As I wandered beneath dimly lit street signs, the only brightness coming from a vibrant Che Guevara mural, I squinted at my scribbled directions with false confidence. It was raining—a perfect match to my worrisome conscious. But I grew reenergized with the smell of arroz y frijoles and the sound of broken guitars strumming Guantanemero, staples of any Cuban eatery. I would soon come to learn that Havana, an amalgamation of charisma and antiquities, invites unfamiliarity just as strongly as it projects it— including, believe it or not, a rarified vegan.
While I grew hungrier, I hoped my veganism would be welcomed in Havana like my blonde hair and light skin—with curiosity and admiration. I had recently spent five months in Sydney, Australia, a metropolis with health food shops and raw-vegan cafes dotting each of its sun-washed streets. I knew, however, my eating experience in Cuba would be a greater challenge.
“There are really no vegan Cuban natives,” said José Pantín, maître d’ at Central Havana’s La Concordia, a charming restaurant with impressive rooftop views. “But there is a growing interest in agriculture and the environment, especially with composting,” Pantín added, “And with the increase in tourism, I have seen more visitors interested in eating vegetarian and vegan foods.”
Lunch at La Concordia quickly became part of my daily routine in Havana, each afternoon enjoying fresh soup, pasta with vegetables, and of course, arroz y frijoles. Dedicated to delivering a modernized Cuban dining experience to its customers, the bistro also hosts salsa dancing and live music every Friday and Saturday night.
The accommodating nature of La Concordia is matched by nearly every paladar (privately-run restaurant) in Havana, where chefs are more than happy to cook plant-based meals. Not only are the waiters helpful with pointing out vegan options, but some places will prepare custom meals for a reasonably low cost. Of course, if you want to play it safe, I recommend loading up on some lightweight cruelty-free snacks (my favorites being Primal vegan jerky strips and NuGo protein bars) before your trip.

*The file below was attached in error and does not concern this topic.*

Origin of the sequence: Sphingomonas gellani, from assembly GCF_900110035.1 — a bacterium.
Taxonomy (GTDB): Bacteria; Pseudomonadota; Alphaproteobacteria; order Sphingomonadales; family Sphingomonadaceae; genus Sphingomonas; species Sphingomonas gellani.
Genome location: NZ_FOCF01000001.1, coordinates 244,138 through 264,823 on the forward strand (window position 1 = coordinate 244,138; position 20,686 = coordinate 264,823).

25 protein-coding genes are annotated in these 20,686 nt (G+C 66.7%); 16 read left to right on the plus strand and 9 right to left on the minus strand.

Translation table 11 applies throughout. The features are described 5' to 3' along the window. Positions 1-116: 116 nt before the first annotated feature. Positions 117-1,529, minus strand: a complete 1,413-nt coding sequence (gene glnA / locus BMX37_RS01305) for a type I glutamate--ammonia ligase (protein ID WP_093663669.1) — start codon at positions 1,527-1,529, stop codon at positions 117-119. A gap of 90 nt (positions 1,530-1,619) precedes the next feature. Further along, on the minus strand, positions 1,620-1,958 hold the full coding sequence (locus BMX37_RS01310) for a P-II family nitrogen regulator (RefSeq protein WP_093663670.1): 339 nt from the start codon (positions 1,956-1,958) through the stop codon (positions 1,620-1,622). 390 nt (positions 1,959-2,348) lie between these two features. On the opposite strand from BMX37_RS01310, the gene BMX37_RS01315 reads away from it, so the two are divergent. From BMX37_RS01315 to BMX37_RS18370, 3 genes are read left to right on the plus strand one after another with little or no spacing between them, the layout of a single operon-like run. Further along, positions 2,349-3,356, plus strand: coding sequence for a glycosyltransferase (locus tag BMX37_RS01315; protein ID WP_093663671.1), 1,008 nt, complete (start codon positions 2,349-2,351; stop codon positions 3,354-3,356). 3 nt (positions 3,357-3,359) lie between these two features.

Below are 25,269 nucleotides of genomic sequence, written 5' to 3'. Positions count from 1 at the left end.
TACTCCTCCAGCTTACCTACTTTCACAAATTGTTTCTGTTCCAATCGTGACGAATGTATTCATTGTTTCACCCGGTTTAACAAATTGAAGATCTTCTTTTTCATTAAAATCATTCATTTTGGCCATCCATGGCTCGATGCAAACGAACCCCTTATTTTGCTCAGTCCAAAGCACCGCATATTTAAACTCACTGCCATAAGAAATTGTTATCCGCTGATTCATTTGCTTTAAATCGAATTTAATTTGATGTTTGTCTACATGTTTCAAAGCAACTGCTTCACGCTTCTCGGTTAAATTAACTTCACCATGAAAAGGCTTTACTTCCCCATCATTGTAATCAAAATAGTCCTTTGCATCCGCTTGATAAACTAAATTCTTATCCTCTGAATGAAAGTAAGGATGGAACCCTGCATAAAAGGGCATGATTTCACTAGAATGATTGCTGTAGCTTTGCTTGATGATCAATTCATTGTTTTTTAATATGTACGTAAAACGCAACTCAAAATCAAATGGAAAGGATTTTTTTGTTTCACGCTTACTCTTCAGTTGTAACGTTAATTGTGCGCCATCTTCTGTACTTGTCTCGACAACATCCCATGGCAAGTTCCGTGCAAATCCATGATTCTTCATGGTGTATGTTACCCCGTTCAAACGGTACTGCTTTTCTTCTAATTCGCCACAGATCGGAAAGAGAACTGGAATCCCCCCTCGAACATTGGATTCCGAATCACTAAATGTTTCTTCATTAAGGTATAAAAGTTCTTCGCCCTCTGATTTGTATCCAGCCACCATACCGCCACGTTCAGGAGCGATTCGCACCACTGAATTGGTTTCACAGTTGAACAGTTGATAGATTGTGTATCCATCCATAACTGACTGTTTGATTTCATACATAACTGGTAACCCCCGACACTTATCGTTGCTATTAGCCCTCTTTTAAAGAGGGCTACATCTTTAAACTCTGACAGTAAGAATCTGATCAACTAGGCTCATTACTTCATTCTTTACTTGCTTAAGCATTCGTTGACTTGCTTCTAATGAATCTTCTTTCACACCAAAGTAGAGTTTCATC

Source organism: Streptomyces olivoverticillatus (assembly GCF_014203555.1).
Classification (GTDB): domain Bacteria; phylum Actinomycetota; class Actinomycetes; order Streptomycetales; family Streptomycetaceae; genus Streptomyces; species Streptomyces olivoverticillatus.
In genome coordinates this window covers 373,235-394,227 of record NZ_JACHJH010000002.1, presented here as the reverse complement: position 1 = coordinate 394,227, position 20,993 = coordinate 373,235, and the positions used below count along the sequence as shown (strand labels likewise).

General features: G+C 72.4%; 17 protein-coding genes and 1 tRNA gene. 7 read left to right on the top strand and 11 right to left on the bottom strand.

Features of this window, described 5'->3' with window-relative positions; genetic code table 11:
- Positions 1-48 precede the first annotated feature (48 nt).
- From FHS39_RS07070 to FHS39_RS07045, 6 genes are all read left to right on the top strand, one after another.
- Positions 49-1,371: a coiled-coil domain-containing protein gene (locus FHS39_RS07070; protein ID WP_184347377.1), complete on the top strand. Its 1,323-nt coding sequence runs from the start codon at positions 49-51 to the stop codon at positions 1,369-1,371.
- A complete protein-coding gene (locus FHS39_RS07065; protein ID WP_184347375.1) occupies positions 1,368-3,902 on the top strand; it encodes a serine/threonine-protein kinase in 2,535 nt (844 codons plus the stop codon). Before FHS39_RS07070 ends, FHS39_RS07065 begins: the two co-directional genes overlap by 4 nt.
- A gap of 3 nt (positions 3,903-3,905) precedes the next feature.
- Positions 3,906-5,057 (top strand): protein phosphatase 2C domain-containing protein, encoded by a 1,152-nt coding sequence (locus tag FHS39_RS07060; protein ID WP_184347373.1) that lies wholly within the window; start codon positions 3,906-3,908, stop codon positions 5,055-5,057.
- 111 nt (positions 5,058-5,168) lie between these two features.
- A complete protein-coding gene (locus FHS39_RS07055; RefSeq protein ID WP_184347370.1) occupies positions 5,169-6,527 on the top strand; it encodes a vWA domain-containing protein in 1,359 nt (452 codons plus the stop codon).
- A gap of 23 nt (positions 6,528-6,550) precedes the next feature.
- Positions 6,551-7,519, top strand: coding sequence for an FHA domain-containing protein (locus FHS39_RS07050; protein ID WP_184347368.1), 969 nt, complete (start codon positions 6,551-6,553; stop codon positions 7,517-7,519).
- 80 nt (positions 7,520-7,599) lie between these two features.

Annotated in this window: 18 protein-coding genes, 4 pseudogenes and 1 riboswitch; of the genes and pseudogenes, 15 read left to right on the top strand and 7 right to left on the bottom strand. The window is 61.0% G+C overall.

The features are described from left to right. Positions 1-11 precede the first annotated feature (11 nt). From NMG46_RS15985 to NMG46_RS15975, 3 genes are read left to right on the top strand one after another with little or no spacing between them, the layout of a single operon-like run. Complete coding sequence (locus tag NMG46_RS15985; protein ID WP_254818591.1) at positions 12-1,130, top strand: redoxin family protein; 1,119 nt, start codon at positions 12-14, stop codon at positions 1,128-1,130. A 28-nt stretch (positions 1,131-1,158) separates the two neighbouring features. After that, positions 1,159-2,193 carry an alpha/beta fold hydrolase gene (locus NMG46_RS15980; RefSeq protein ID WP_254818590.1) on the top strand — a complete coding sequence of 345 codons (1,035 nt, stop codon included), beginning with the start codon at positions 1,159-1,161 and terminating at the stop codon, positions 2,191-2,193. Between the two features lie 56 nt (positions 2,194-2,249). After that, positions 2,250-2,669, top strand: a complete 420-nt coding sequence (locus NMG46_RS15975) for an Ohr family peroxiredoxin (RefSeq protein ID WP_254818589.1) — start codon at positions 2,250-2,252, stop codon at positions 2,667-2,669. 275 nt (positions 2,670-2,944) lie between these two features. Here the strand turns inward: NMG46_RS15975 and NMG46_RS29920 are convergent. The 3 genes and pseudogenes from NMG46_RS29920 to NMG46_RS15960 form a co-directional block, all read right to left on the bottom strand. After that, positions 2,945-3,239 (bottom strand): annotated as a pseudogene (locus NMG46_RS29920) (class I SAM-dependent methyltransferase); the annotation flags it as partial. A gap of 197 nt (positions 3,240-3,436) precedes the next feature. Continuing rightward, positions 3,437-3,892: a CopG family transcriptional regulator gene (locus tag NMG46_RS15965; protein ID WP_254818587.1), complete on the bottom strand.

“I do not really like vegetables,” admitted Junior, a waiter of eight years at Fenix Dorado in Havana’s Chinatown neighborhood. “But Chinatown restaurants are having more and more vegan food because of more vegetarian and vegan tourists,” he reassured me. Despite the neighborhood’s colorful pagodas and Mandarin signage, Havana’s Chinatown exhibits more of a mixing-pot-styled cuisine of Chinese, Italian, and Cuban dishes. Fenix Dorado offers a generous selection of vegan fried rice, boiled Cuban root vegetables, vegetable chop suey, fried plantains, and more.
Vegan world traveler and author of The Health Voyager’s Global Kitchen, Carolyn Scott-Hamilton, defends the attainability of a vegan Cuban diet. Growing up in Miami, a city known for its Cuban influence, Scott-Hamilton has learned to modify authentic dishes like empanadas and Cuban sandwiches with plant-based ingredients.